FATF Releases Proposed Updates to Cryptocurrency Regulation Guidance

King & Spalding

On March 19, 2021, the Financial Action Task Force (“FATF”), an intergovernmental body tasked with setting international standards aimed at preventing money laundering and terrorist financing (“FATF Standards”), released its Draft Updated Guidance For a Risk-Based Approach to Virtual Assets and Virtual Asset Service Providers (the “Guidance”), which is an update to guidance released in 2019. The 2019 guidance was released to help clarify the anti-money laundering (“AML”) and counter-foreign terrorism (“CFT”) financial obligations of countries and Virtual Asset Service Providers (“VASPs”) under the FATF Standards. If ultimately adopted by FATF, the Guidance will constitute recommendations on how to supervise and regulate virtual assets (“VAs”) and VASPs. The more than 200 countries and jurisdictions that are members of FATF may then adopt and implement the recommendations. FATF has invited public comment, especially from the “VA community, including academics and policy bodies, VASPs, technology developers and providers (particularly in relation to the travel rule), [and] other regulated entities (such as banks),” on the Guidance. Comments to FATF concerning the Guidance must be received by April 20, 2021 (18:00 UTC).

The updates to the Guidance concern six main areas:

  • Expanding the definitions for what constitutes a VA and a
  • VASP; How FATF Standards apply to stablecoins;
  • Additional guidance about risk and risk mitigation for peer-to-peer transactions;
  • Updated guidance about the licensing and registration of VASPs;
  • Additional guidance about the “travel rule”; and
  • Fostering information sharing and co-operation between VASP supervisors (i.e., regulators).

The Guidance was updated to state that the definitions of VA and VASP are to be interpreted and read “broadly.” The Guidance states that the focus of what constitutes a VA is “the basic characteristics of the asset, not the technology it employs.” According to the Guidance, VAs “must be digital, and must themselves be digitally traded or transferred and be capable of being used for payment or investment purposes.” Although FATF does not intend for an asset to be both a VA and a traditional financial asset, it concedes that some assets may be classified differently in various jurisdictions depending on a jurisdiction’s adopted framework. When determining whether to classify an asset as a VA or a traditional financial asset, the Guidance advises jurisdictions to consider the classifications best suited to mitigating and managing the risk of the assets under their regulatory system and the commonly accepted usage of the asset.

As with VAs, the Guidance states that jurisdictions should not determine whether an entity is a VASP based on the technology it uses or the label that the entity applies to itself. Instead, jurisdictions should look to the specific financial services the entity offers or facilitates, without regard for the “entity’s operational model, technological tools, ledger design, or any other operating feature.” Importantly, FATF “envisions very few VA arrangements will form and operate without a VASP involved at some stage if countries apply the definition correctly.”

The Guidance provides an extensive explanation of the five activities that establish an entity as a VASP, including making it clear that some actors in the cryptocurrency economy previously thought to not be VASPs are within the definition of a VASP. Under the Guidance, a VASP is any natural or legal person who is not covered elsewhere in the Guidance and as a business conducts one or more of the following activities or operations for or on behalf of another natural or legal person:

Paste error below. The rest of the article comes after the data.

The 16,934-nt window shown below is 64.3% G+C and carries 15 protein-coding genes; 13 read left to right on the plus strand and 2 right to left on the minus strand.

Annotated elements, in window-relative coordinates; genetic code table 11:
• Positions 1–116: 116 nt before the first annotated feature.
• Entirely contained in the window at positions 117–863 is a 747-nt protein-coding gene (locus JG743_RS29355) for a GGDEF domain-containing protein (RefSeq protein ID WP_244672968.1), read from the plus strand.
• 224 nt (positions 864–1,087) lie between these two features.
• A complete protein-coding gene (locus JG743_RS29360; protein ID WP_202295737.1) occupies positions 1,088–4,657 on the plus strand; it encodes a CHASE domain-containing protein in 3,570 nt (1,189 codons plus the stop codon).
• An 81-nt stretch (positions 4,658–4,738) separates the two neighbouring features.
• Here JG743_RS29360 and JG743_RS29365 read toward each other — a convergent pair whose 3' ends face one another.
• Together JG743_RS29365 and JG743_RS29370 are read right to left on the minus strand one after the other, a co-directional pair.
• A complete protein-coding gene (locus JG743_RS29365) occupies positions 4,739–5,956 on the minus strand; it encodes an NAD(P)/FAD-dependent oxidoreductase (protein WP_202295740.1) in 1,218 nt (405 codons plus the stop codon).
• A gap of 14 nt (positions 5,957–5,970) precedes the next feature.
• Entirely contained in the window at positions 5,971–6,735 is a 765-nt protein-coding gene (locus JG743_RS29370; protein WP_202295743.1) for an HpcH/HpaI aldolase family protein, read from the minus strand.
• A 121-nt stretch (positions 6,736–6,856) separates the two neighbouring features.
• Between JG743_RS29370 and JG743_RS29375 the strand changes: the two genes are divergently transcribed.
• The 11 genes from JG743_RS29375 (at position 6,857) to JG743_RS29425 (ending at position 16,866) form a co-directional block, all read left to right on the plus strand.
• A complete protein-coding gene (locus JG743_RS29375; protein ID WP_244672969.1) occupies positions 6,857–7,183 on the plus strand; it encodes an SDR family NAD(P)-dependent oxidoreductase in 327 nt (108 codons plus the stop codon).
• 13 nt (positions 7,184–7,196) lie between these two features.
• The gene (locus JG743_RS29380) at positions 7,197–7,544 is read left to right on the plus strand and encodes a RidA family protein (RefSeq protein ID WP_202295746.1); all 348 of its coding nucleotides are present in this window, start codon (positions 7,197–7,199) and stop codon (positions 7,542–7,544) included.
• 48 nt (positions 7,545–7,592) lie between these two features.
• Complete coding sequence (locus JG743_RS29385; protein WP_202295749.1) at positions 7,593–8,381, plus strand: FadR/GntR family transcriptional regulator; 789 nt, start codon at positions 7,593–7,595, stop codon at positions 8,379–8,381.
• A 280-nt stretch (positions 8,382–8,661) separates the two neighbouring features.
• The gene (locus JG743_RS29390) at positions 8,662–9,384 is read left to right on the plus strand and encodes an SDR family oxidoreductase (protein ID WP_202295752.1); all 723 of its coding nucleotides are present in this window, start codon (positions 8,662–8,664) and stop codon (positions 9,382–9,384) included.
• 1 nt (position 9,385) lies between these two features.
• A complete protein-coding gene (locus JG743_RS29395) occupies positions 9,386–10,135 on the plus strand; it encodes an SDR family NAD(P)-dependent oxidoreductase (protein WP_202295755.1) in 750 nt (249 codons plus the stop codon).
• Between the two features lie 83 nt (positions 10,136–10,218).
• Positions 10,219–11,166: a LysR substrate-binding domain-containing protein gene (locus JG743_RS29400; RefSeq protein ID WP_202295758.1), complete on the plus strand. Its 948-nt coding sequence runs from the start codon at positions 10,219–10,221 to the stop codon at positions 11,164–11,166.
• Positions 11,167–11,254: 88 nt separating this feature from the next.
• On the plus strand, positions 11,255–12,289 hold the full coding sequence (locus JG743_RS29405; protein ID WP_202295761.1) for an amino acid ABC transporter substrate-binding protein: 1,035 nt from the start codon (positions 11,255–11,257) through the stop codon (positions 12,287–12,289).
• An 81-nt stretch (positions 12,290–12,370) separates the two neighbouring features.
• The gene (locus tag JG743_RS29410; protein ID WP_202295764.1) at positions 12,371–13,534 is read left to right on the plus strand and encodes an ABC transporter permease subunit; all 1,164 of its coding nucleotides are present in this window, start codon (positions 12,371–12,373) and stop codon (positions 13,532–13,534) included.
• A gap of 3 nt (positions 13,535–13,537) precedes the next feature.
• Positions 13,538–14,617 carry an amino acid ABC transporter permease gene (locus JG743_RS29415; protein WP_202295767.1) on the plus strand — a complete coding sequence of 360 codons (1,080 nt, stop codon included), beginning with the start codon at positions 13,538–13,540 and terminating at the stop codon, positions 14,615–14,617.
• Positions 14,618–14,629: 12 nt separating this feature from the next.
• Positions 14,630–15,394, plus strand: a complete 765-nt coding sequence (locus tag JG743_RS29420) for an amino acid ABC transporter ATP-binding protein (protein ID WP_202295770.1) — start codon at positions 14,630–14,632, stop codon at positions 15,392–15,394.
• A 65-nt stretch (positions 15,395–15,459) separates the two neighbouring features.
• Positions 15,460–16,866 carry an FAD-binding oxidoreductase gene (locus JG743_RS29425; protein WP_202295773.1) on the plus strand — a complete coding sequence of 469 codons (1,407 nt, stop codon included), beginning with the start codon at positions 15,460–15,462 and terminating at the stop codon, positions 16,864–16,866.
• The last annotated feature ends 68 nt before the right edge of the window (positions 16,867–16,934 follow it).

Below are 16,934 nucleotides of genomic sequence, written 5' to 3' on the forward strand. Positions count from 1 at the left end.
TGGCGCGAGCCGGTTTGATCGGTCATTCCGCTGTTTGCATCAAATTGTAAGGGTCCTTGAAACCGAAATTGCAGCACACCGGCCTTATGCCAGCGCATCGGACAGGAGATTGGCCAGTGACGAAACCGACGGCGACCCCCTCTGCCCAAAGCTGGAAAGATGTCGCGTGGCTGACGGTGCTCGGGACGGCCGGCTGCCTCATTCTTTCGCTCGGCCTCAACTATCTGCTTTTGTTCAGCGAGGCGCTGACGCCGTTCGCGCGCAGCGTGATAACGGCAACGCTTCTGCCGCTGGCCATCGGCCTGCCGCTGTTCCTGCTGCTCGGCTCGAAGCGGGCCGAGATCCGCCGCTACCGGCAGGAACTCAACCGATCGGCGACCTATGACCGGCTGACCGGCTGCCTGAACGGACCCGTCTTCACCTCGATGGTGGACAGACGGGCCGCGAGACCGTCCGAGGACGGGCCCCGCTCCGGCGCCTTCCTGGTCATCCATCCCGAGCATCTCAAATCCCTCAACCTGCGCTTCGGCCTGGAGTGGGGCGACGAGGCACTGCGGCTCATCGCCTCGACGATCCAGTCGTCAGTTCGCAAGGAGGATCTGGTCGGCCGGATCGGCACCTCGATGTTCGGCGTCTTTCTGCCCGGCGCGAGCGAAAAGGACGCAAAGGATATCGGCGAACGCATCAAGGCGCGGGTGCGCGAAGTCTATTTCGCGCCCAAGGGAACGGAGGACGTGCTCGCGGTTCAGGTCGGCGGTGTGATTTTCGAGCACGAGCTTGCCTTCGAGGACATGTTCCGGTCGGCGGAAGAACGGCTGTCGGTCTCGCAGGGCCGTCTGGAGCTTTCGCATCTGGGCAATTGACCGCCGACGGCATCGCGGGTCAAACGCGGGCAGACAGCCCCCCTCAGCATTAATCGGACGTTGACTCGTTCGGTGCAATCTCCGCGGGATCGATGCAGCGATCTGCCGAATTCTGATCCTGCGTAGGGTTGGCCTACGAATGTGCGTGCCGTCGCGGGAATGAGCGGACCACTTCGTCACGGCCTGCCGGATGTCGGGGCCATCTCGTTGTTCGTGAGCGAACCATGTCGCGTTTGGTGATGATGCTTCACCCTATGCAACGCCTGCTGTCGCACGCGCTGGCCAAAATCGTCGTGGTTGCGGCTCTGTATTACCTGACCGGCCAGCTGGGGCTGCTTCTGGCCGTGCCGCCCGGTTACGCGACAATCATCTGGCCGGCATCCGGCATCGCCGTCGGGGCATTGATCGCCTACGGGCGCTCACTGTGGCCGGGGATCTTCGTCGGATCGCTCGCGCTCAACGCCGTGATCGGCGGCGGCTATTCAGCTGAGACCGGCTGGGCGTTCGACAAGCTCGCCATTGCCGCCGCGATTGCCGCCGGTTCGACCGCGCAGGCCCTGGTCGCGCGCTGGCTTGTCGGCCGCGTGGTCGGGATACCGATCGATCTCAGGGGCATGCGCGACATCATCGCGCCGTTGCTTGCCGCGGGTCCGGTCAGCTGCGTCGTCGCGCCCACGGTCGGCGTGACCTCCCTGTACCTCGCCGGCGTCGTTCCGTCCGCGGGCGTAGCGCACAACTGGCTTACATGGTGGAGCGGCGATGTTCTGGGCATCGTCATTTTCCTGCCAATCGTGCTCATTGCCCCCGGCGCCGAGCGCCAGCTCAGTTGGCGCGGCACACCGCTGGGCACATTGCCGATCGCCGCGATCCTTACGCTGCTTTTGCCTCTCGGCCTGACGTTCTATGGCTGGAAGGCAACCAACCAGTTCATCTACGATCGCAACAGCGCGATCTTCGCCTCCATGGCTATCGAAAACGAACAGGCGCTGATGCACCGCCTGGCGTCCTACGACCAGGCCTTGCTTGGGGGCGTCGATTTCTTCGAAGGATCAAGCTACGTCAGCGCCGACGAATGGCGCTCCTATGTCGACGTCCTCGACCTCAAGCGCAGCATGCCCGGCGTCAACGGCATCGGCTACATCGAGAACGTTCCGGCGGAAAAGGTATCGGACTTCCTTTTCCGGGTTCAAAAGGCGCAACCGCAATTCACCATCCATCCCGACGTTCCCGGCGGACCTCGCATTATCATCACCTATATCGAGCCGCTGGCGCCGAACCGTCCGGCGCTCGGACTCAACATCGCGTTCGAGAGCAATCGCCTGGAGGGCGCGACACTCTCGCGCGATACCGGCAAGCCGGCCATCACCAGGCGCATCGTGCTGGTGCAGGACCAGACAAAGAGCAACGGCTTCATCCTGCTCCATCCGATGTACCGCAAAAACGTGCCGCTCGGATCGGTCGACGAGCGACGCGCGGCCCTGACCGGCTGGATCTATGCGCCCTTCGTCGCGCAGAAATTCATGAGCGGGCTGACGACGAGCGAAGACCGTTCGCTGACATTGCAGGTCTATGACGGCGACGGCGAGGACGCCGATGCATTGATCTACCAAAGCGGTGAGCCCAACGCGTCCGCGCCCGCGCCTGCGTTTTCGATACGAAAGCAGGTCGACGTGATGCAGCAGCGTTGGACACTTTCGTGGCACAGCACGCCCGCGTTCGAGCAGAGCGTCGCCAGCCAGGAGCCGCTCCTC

i. Exchange between virtual assets and fiat currencies;

ii. Exchange between one or more forms of virtual assets;

iii. Transfer of virtual assets;

iv. Safekeeping and/or administration of virtual assets or instruments enabling control over virtual assets; or

v. Participation in and provision of financial services related to an issuer’s offer and/or sale of a virtual asset.

Regarding items (i)-(iii), the Guidance states that the entity does not need to provide “every element of the exchange or transfer in order to qualify as a VASP, so long as it undertakes the exchange activity as a business on behalf of another natural or legal person.” As a result of this expanded definition of a VASP, the Guidance states that the owners or operators of decentralized or distributed applications (“DApps”) are likely VASPs because they conduct exchanges or transfers on behalf of their customers, “even if other parties play a role in the service or portions of the process are automated.” In addition, the Guidance states that the following entities may also fall within the definition of a VASP: (1) VA escrow services; (2) brokerage services that facilitate the issuance and trading of VAs; (3) order-book exchange services; (4) advanced trading services; (5) VA exchanges or VA transfer services; and (6) kiosk providers.

Furthermore, the Guidance states that “safekeeping” and “administration” should be read broadly and that any entity that “provides or facilitates control of assets or governs their use may” fall within the “conceptual meaning of the words ‘administration’ and ‘safekeeping’.” The Guidance offers a custodial wallet service provider as an example of a VASP engaged in safekeeping and/or administration because “they hold and/or keep VAs on behalf of customers.”

Finally, the Guidance states that participation in and provision of financial services related to an issuer’s offer and/or sale of a virtual asset include both financial services provided by the issuer of a VA “as well as services provided by a VASP affiliated or unaffiliated with the issuer in the context of issuance, offer, sale, distribution, ongoing market circulation and trading of a VA (e.g., including book building, underwriting, market making, etc.).”